Shutterfly hit by a Conti ransomware attack
Shutterfly, an online platform for photography and personalized products, has been affected by a ransomware attack.
Shutterfly, is American photography, photography products, and image sharing company that owns multiple brands such as BorrowLenses, GrooveBook, Lifetouch, Shutterfly, Snapfish, Spoonflower, and Tiny Prints.
The service allows users to create personalized photo gifts such as smartphone cases, photo books, wall art, and home décor).
The ransomware attack compromised parts of its network, including manufacturing and corporate systems. As a result of the attack, thousands of systems have been infected with ransomware and threat actors stole corporate data.
Shutterfly.com, Snapfish, Spoonflower, and TinyPrints websites were not affected by the security breach.
“Shutterfly, LLC recently experienced a ransomware attack on parts of our network. This incident has not impacted our Shutterfly.com, Snapfish, TinyPrints or Spoonflower sites. However, portions of our Lifetouch and BorrowLenses business, Groovebook, manufacturing and some corporate systems have been experiencing interruptions.” reads the statement issued by the company. “As part of our ongoing investigation, we are also assessing the full scope of any data that may have been affected. We do not store credit card, financial account information or the Social Security numbers of our Shutterfly.com, Snapfish, Lifetouch, TinyPrints, BorrowLenses, or Spoonflower customers, and so none of that information was impacted in this incident. However, understanding the nature of the data that may have been affected is a key priority and that investigation is ongoing. We will continue to provide updates as appropriate.”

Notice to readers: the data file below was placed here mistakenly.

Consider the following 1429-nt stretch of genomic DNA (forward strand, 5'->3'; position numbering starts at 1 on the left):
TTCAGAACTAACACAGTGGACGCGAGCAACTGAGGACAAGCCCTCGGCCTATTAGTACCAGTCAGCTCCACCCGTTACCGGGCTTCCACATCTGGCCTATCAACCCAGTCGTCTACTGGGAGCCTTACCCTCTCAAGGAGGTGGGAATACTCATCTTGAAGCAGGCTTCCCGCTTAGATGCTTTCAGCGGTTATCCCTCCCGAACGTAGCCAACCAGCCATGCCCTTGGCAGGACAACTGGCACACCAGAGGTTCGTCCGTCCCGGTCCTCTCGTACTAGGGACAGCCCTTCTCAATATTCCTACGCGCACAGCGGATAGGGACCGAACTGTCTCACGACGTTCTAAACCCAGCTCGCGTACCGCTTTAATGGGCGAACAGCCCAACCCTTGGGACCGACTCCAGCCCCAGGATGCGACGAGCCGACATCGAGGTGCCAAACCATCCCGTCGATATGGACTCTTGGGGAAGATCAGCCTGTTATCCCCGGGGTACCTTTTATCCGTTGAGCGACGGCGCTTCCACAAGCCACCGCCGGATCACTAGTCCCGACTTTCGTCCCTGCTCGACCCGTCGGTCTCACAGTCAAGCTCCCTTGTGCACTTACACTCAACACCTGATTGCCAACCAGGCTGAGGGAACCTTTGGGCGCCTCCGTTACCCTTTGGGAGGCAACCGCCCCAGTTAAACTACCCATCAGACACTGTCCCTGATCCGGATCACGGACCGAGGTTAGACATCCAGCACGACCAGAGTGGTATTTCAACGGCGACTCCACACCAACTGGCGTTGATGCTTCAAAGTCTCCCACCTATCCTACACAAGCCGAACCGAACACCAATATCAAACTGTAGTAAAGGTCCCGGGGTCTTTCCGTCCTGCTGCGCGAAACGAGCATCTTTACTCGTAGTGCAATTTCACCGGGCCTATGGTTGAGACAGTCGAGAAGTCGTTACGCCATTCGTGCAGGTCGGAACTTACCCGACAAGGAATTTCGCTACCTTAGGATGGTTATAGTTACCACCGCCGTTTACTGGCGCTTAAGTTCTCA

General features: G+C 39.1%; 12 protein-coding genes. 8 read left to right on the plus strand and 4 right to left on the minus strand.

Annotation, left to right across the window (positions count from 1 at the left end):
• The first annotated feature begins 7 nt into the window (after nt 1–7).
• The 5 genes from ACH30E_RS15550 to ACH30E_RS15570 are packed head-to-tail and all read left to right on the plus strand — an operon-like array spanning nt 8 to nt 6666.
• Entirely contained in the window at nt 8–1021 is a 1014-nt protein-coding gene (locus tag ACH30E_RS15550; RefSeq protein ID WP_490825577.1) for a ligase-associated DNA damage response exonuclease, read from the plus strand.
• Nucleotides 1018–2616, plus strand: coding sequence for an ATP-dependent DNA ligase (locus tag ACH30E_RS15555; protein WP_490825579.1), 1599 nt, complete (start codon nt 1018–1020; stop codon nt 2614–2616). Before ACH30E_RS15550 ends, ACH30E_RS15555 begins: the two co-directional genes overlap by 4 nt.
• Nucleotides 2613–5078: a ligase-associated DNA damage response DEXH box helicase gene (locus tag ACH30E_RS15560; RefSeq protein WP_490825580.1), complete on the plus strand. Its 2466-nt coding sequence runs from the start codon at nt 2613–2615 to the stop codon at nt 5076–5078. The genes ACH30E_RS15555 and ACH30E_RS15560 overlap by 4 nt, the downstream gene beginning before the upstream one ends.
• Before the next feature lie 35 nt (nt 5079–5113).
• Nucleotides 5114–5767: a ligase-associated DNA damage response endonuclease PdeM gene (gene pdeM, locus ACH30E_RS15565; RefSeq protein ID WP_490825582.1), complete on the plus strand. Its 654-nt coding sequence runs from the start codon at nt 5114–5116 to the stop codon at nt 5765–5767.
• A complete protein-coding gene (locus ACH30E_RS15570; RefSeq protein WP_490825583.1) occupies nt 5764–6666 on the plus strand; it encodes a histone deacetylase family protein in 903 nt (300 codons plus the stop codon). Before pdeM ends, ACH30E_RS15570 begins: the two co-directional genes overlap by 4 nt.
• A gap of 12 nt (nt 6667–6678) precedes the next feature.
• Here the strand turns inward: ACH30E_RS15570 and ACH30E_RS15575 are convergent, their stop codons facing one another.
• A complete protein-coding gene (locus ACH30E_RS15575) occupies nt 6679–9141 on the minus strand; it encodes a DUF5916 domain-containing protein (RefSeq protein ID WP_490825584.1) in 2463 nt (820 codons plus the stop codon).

According to BleepingComputer, Shutterfly systems were infected with Conti ransomware who claims to have encrypted over 4,000 devices and 120 VMware ESXi servers. The ransomware gang set up a private data leak page containing screenshots of files allegedly stolen from Shutterfly.
The security breach took place two weeks ago and the company is still working to restore operations with the help of third-party cybersecurity experts.
The good news is that the security breach did not impact the financial information or social security numbers of the customers.
(SecurityAffairs – hacking, ransomware)